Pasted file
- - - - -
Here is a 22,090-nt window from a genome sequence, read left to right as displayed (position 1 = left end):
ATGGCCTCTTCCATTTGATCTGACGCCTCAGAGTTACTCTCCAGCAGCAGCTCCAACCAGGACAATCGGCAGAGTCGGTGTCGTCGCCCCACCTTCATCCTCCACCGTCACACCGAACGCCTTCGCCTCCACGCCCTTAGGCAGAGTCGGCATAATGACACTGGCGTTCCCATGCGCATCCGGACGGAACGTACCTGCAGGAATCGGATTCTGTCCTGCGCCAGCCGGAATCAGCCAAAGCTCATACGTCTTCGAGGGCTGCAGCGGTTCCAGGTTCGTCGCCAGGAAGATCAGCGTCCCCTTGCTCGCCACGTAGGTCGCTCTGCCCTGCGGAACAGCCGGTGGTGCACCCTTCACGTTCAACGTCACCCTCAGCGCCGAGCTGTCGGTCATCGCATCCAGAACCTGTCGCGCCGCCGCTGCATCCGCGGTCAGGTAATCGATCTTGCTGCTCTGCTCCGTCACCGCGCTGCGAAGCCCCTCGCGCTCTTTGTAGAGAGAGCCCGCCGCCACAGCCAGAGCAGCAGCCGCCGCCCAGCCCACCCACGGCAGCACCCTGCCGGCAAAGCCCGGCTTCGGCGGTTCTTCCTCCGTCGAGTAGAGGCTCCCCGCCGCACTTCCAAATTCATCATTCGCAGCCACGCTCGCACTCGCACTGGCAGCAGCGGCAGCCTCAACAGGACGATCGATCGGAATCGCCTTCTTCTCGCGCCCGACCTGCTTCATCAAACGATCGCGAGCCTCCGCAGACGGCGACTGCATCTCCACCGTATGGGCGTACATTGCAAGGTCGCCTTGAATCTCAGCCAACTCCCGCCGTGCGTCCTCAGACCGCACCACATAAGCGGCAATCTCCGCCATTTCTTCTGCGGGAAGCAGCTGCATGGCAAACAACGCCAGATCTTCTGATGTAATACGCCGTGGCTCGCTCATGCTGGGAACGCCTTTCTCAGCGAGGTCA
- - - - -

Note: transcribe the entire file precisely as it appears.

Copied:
Here is a 22,090-nt window from a genome sequence, read left to right as displayed (position 1 = left end):
ATGGCCTCTTCCATTTGATCTGACGCCTCAGAGTTACTCTCCAGCAGCAGCTCCAACCAGGACAATCGGCAGAGTCGGTGTCGTCGCCCCACCTTCATCCTCCACCGTCACACCGAACGCCTTCGCCTCCACGCCCTTAGGCAGAGTCGGCATAATGACACTGGCGTTCCCATGCGCATCCGGACGGAACGTACCTGCAGGAATCGGATTCTGTCCTGCGCCAGCCGGAATCAGCCAAAGCTCATACGTCTTCGAGGGCTGCAGCGGTTCCAGGTTCGTCGCCAGGAAGATCAGCGTCCCCTTGCTCGCCACGTAGGTCGCTCTGCCCTGCGGAACAGCCGGTGGTGCACCCTTCACGTTCAACGTCACCCTCAGCGCCGAGCTGTCGGTCATCGCATCCAGAACCTGTCGCGCCGCCGCTGCATCCGCGGTCAGGTAATCGATCTTGCTGCTCTGCTCCGTCACCGCGCTGCGAAGCCCCTCGCGCTCTTTGTAGAGAGAGCCCGCCGCCACAGCCAGAGCAGCAGCCGCCGCCCAGCCCACCCACGGCAGCACCCTGCCGGCAAAGCCCGGCTTCGGCGGTTCTTCCTCCGTCGAGTAGAGGCTCCCCGCCGCACTTCCAAATTCATCATTCGCAGCCACGCTCGCACTCGCACTGGCAGCAGCGGCAGCCTCAACAGGACGATCGATCGGAATCGCCTTCTTCTCGCGCCCGACCTGCTTCATCAAACGATCGCGAGCCTCCGCAGACGGCGACTGCATCTCCACCGTATGGGCGTACATTGCAAGGTCGCCTTGAATCTCAGCCAACTCCCGCCGTGCGTCCTCAGACCGCACCACATAAGCGGCAATCTCCGCCATTTCTTCTGCGGGAAGCAGCTGCATGGCAAACAACGCCAGATCTTCTGATGTAATACGCCGTGGCTCGCTCATGCTGGGAACGCCTTTCTCAGCGAGGTCA